Inhalational Injury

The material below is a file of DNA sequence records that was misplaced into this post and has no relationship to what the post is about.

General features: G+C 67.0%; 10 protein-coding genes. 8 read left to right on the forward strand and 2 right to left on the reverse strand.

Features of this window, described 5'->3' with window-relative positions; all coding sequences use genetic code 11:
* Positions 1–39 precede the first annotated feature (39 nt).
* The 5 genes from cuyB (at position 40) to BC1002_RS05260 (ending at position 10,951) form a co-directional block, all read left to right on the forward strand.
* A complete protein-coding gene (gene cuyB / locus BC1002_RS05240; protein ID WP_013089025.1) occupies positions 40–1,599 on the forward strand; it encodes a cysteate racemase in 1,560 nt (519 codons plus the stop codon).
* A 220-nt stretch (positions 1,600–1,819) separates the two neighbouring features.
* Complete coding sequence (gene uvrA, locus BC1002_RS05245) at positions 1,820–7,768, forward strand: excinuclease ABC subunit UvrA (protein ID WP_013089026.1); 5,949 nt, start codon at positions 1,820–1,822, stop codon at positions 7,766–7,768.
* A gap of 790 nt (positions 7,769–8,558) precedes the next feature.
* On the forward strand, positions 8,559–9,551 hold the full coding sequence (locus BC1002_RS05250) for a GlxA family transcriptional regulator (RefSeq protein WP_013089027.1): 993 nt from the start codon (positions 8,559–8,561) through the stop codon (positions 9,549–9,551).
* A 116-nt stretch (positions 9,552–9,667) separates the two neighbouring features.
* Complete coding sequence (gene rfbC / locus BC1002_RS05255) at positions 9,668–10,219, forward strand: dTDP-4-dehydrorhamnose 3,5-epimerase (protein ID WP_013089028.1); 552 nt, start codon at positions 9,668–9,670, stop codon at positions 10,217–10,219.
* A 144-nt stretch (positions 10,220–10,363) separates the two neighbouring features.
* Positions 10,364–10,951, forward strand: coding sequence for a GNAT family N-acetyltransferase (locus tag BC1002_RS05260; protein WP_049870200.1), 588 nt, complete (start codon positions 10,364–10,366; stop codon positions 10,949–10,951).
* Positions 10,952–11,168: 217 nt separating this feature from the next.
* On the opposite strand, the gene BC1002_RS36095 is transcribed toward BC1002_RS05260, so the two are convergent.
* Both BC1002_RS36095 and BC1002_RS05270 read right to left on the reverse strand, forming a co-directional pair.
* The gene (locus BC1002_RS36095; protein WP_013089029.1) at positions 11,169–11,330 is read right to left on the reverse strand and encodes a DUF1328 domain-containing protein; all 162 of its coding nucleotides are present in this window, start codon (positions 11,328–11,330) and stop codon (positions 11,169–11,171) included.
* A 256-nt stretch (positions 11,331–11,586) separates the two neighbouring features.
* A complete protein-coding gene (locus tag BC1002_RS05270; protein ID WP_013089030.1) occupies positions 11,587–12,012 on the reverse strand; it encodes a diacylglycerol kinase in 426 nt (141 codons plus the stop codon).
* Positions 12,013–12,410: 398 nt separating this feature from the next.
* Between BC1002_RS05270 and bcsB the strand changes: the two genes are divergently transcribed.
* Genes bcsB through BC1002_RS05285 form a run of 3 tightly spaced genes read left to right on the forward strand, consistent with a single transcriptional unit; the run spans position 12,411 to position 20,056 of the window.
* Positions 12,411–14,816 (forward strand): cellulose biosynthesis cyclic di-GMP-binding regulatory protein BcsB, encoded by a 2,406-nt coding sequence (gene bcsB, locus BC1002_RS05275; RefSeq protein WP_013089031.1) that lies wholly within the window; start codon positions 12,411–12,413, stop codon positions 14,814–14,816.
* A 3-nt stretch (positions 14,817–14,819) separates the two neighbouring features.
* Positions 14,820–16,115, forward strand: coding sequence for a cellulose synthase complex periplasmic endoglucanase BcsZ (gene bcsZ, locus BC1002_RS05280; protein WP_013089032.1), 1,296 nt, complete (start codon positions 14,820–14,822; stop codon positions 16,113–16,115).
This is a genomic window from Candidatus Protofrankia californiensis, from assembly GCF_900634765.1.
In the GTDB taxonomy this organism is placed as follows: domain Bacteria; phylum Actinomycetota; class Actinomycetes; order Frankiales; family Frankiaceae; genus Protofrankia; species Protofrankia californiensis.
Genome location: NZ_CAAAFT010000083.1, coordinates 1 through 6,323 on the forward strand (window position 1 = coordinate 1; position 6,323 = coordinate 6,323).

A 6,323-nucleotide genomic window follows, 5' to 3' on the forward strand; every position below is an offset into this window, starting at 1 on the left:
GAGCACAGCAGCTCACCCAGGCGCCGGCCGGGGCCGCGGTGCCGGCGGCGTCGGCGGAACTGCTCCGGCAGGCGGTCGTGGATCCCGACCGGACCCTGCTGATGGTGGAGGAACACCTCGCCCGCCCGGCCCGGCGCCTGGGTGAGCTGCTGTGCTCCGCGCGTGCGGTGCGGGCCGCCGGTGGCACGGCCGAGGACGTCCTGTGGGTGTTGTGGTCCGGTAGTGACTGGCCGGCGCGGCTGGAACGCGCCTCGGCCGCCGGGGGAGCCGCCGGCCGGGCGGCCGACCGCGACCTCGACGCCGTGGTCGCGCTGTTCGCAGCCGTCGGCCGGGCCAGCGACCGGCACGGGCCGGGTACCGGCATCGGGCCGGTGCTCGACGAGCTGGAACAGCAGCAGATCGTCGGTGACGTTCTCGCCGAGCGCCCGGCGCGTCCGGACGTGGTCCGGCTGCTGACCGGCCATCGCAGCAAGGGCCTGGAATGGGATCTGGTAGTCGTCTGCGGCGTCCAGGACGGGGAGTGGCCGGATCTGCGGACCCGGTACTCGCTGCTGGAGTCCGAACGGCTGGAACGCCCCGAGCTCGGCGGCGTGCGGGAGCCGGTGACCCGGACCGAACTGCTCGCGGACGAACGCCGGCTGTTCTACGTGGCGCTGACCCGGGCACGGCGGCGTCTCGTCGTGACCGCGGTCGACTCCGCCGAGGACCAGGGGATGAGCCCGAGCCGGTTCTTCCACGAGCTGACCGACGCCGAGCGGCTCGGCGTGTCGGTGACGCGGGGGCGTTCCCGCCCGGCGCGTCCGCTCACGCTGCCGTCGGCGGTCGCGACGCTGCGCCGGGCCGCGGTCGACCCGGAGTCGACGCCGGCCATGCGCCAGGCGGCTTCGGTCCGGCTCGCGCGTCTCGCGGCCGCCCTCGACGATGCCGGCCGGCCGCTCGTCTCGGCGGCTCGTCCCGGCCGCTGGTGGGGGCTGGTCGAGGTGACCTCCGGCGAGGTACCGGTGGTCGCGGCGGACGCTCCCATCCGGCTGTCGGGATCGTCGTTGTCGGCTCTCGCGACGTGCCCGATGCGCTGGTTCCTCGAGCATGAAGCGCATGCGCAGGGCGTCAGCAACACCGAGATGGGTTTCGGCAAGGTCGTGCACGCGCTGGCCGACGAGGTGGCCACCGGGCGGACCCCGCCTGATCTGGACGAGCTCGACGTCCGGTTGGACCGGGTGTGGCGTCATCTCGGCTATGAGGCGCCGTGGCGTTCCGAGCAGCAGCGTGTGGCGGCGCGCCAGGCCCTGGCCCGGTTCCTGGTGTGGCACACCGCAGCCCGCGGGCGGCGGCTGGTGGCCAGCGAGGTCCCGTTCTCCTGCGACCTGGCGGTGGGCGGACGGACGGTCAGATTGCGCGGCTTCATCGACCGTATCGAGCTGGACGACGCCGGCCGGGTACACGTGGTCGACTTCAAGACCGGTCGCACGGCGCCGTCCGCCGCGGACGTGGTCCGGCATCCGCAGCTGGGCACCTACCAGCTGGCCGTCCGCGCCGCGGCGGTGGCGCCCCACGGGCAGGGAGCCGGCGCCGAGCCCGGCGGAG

Classically, the diagnosis of inhalation injury was subjective and made on the basis of clinical findings. Pertinent information includes exposure to flame, smoke, or chemicals (industrial and household), duration of exposure, exposure in an enclosed space, and loss of consciousness or disability. Pertinent physical exam findings include facial burns, singed facial or nasal hair, soot or carbonaceous material on the face or in the sputum, and signs of airway obstruction including stridor, edema, or mucosal damage. Older patients, and those with more extensive burns, are at increased risk of inhalation injury because of prolonged exposure to the fire environment.